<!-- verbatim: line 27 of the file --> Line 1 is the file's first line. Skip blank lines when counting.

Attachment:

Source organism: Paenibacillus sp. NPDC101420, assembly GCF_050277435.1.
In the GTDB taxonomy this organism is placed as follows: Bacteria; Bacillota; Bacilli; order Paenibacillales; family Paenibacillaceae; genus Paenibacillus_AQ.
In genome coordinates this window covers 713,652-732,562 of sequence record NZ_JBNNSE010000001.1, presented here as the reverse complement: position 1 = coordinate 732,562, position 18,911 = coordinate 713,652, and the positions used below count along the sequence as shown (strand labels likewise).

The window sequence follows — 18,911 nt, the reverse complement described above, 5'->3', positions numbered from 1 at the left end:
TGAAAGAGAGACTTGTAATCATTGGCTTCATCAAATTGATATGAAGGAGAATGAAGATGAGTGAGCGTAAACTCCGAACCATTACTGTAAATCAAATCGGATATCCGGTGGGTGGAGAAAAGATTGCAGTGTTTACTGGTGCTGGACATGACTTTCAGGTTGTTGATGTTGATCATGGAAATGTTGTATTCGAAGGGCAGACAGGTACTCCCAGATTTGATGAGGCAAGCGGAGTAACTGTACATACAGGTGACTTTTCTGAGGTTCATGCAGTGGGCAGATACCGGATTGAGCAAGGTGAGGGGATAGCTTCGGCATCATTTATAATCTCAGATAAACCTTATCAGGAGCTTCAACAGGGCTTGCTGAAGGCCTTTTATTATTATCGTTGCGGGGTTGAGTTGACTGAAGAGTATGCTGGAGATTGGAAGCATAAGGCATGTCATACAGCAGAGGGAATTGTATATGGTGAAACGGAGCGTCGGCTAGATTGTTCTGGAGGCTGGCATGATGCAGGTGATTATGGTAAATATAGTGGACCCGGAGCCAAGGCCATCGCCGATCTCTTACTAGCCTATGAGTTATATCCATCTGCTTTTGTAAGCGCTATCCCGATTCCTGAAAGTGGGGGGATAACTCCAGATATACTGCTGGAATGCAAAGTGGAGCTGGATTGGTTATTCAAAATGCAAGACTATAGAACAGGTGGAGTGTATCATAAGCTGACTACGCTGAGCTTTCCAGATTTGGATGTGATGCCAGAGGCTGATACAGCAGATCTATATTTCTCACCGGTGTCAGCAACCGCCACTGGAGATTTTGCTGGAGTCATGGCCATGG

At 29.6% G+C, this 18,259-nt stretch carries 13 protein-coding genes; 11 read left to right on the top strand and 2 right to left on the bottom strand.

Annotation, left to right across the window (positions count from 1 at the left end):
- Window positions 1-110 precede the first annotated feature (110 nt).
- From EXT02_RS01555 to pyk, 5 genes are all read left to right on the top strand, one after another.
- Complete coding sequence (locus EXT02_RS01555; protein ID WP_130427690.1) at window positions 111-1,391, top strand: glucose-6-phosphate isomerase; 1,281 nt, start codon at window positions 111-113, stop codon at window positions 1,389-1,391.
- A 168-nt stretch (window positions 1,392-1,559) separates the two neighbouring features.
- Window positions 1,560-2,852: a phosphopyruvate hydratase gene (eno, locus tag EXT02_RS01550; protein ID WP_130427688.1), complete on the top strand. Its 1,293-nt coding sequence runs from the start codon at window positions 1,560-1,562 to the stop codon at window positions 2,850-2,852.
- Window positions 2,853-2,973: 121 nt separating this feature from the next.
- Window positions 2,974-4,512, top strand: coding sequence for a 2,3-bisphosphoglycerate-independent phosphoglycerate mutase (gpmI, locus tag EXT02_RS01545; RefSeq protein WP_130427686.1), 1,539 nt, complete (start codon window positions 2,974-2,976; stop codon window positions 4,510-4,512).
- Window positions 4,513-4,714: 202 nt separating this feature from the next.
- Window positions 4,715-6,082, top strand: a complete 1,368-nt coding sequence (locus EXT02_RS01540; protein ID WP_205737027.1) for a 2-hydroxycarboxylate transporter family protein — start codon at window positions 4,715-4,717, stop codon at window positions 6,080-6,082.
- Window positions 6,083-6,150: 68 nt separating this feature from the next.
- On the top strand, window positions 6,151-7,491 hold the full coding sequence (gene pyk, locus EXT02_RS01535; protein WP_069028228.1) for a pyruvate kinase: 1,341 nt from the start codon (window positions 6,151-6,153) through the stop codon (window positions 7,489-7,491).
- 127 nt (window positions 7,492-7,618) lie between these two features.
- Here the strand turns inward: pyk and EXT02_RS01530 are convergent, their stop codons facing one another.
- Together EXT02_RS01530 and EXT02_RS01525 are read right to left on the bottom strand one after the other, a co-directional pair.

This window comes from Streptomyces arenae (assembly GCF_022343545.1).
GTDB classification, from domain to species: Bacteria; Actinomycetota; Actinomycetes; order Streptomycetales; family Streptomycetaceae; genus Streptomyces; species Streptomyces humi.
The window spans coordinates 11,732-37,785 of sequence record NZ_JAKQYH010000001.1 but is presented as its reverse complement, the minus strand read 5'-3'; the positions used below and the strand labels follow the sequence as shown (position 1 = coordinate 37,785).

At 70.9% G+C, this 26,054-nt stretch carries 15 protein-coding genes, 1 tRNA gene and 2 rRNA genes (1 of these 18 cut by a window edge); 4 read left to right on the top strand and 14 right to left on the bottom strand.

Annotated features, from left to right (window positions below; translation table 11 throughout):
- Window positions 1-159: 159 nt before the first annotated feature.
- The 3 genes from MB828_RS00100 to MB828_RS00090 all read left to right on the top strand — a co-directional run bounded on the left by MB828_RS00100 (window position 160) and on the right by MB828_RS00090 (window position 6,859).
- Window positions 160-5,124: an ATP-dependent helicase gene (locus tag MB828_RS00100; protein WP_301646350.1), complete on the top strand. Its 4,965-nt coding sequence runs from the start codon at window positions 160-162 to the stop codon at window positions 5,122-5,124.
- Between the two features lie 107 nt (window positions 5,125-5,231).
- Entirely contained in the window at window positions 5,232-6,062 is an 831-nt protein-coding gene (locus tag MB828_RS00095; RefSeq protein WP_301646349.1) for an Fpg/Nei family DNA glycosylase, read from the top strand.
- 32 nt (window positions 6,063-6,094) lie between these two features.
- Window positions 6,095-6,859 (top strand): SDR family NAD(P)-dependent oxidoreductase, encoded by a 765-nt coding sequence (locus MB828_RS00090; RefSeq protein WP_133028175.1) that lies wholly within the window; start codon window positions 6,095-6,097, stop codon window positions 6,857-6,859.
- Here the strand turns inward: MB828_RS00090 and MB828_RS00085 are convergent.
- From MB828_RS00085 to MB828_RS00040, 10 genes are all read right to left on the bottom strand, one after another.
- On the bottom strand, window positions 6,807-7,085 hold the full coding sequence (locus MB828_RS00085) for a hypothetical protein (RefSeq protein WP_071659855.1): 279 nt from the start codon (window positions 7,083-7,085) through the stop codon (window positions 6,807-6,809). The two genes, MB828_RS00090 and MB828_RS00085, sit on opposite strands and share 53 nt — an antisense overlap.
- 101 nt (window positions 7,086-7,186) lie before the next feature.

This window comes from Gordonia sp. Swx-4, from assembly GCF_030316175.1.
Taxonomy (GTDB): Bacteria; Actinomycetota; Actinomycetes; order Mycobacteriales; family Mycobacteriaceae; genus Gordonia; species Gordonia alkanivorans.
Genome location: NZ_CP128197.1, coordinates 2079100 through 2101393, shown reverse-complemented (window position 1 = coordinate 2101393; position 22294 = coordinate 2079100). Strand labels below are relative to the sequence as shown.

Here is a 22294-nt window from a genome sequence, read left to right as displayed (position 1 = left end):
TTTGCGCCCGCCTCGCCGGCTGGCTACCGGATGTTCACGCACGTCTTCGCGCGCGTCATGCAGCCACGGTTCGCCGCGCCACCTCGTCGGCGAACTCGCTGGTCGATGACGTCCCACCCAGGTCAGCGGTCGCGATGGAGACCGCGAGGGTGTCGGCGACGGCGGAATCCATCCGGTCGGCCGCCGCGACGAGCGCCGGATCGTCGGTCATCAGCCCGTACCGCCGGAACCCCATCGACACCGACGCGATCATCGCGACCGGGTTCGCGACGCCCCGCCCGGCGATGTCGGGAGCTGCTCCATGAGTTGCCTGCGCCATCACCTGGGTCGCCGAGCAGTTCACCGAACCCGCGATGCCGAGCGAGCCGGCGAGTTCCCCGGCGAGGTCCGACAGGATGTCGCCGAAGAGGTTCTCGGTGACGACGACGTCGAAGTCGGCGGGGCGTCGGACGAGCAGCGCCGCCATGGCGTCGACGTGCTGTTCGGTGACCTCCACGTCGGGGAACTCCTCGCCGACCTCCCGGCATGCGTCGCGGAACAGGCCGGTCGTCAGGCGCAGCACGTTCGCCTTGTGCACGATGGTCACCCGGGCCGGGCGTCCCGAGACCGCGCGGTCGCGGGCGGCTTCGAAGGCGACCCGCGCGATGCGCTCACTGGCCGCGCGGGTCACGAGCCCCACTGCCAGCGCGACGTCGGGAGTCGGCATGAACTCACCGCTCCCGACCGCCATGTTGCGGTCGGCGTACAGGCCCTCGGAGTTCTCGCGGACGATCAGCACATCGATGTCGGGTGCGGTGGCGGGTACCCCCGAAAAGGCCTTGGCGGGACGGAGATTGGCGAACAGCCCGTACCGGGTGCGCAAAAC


- Window positions 1-159: 159 nt before the first annotated feature.